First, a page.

In 2016 Sam Glyn-Jones accepted a job at a University on the South Coast, organising events as part of a student integration initiative.
With a degree in sports management and a passion for healthy living, Sam quickly recognised that these events were beneficial in providing students with social support, but would not address the deeper wellbeing issues that many students were struggling with.
“The service is successful in helping students socialise and integrate, but we receive more and more referrals for people suffering from loneliness, anxiety and mild depression. Many of these students were on a waiting list for counselling or therapy and our service was an interim option to help them mix with other students. It felt inappropriate to suggest someone attends a social event such as a quiz night when they are so emotionally vulnerable. They needed more in the way of peer support and holistic wellbeing intervention. I wanted to introduce alternative healthier pathways and in particular a sport that had supported my mental health for many years – surfing.“
While Sam was researching surf therapy and taking the necessary steps to offer it as a service, one of the students tragically took their own life. “We knew he was at risk and waiting for professional help, but I returned from a week away to find out we had lost him. It was devastating. It was always my hope to spend more time with him and I had a little dream of getting him in the waves with me. Unfortunately we never got that chance.”
I wanted to introduce a sport that had supported my mental health – surfing
Sam studied the principles and outcomes of established surf therapy projects such as OneWave in Australia before testing a short referral partnership with UK charity The Wave Project. With support from the University, Sam joined forces with surfer and psychotherapist Nico Grilo developing their own surf program as part of Sam’s PhD and Nico’s MSc.
“36 students were referred from wellbeing counsellors with the majority experiencing mental distress, primarily depression, anxiety and panic attacks. We would meet them individually, explain the history and principles of surf therapy and make sure the program was a good fit for them. The outcome statistics we collected during the programme were extremely positive, but it was the anecdotal and emotional evidence that convinced us this could change people’s lives.”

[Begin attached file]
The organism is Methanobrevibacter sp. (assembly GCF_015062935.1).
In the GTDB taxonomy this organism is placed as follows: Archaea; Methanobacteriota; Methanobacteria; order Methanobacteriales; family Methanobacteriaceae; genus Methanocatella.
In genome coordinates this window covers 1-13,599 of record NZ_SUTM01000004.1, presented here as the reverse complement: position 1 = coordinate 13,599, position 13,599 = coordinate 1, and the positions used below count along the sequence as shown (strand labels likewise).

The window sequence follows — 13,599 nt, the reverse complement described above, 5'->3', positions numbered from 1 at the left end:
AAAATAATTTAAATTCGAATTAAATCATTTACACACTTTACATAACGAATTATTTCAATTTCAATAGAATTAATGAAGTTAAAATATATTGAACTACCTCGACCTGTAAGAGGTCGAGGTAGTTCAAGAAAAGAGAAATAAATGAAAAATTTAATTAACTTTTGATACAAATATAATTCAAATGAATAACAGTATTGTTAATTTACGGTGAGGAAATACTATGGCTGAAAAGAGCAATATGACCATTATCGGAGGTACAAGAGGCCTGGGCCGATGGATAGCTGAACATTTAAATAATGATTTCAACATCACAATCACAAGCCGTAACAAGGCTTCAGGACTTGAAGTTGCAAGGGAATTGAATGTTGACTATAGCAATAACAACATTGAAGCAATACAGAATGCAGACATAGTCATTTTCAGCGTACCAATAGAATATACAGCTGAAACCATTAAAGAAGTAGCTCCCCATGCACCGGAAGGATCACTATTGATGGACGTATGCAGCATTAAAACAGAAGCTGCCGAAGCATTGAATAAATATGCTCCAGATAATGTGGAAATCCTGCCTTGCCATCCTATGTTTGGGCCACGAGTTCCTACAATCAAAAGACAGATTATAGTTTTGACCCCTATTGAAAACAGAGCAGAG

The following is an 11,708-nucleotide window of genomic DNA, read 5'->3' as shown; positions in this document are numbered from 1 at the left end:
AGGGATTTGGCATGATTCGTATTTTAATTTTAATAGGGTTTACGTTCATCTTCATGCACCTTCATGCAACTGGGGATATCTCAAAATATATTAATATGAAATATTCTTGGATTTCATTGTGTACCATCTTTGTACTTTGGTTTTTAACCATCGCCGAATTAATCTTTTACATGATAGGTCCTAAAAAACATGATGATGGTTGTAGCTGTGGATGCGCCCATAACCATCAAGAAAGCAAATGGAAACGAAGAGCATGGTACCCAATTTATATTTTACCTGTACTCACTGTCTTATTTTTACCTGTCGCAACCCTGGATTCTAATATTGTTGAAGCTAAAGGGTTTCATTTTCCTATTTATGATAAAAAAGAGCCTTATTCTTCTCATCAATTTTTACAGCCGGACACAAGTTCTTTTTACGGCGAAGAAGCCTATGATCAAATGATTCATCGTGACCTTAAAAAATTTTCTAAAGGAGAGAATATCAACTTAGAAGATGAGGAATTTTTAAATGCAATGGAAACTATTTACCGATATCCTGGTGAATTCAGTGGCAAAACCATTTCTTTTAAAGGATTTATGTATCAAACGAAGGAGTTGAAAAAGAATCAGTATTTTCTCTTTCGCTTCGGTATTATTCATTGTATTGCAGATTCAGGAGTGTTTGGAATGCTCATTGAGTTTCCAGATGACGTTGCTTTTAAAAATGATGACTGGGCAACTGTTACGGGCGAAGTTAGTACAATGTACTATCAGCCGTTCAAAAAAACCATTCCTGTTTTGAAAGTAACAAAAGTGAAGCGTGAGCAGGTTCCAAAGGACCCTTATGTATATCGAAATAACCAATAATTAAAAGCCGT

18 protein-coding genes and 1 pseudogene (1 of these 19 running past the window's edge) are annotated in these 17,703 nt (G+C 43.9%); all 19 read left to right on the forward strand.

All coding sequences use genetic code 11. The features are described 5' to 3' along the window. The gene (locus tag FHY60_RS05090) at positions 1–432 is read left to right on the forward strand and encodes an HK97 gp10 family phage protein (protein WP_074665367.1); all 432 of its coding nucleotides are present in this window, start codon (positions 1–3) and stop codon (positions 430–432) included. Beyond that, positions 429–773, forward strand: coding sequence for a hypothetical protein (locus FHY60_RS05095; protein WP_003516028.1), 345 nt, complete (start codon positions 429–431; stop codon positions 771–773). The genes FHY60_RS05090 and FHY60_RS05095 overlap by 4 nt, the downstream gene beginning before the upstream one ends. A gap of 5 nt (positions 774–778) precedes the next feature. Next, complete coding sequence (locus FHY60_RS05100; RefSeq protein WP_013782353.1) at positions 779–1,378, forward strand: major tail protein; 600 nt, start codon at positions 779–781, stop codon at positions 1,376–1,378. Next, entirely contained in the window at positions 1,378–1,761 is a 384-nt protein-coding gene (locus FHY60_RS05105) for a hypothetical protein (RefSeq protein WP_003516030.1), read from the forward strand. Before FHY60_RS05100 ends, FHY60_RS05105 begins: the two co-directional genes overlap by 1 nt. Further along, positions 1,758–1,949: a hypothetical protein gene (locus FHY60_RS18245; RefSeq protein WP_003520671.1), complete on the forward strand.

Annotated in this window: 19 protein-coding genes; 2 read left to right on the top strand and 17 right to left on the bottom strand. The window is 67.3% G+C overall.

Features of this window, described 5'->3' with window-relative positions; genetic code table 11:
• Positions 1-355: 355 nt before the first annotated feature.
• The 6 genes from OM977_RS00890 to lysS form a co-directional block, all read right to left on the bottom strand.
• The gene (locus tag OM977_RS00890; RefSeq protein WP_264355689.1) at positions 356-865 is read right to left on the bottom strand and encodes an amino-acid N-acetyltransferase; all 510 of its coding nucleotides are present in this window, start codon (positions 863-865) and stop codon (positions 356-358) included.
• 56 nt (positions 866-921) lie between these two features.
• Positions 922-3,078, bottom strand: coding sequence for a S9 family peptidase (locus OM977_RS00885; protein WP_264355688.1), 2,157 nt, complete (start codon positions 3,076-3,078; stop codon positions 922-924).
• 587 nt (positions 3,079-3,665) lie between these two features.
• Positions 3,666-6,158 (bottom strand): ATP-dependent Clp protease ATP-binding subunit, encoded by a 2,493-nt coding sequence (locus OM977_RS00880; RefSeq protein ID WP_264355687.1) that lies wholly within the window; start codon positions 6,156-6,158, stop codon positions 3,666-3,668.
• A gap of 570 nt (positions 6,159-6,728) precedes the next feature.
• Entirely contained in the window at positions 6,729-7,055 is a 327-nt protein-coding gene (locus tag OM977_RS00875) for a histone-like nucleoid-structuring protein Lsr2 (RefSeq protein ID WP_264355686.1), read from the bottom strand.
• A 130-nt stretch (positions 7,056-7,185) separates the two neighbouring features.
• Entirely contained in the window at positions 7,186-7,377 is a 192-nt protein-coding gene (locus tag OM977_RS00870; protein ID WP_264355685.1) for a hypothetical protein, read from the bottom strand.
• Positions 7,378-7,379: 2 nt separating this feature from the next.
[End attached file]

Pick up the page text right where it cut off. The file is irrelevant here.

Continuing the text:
Defining Surf Therapy
The International Surf Therapy Organisation describes surf therapy as “an intervention that combines surfing and structured activities to promote psychological, physical and psychosocial wellbeing”. A definition Sam and Nico fully embrace.
“The activity benefits of surfing are no different to other sports – serotonin and dopamine release, combined with improved fitness and cardiovascular state but it offers so much more psychologically. Often we hear people describe feeling completely at one with nature. You are bobbing around in the water, looking out to sea, breathing in the air with the sunshine on your face. You leave your problems on the land, washed away when you step into the water.”
You are completely and utterly focussed on the present moment
The term flow state is often associated with surfing and cited in research exploring the benefits for those dealing with trauma. It’s a sense of fluidity between body and mind where you are in total absorption beyond the point of distraction. A feeling Sam recognises. “Surfing puts you in a state of flow perhaps more than other water activities. Getting into position, paddling through the breakers, riding a wave and then waiting for the next set. You are completely and utterly focussed on the present moment.”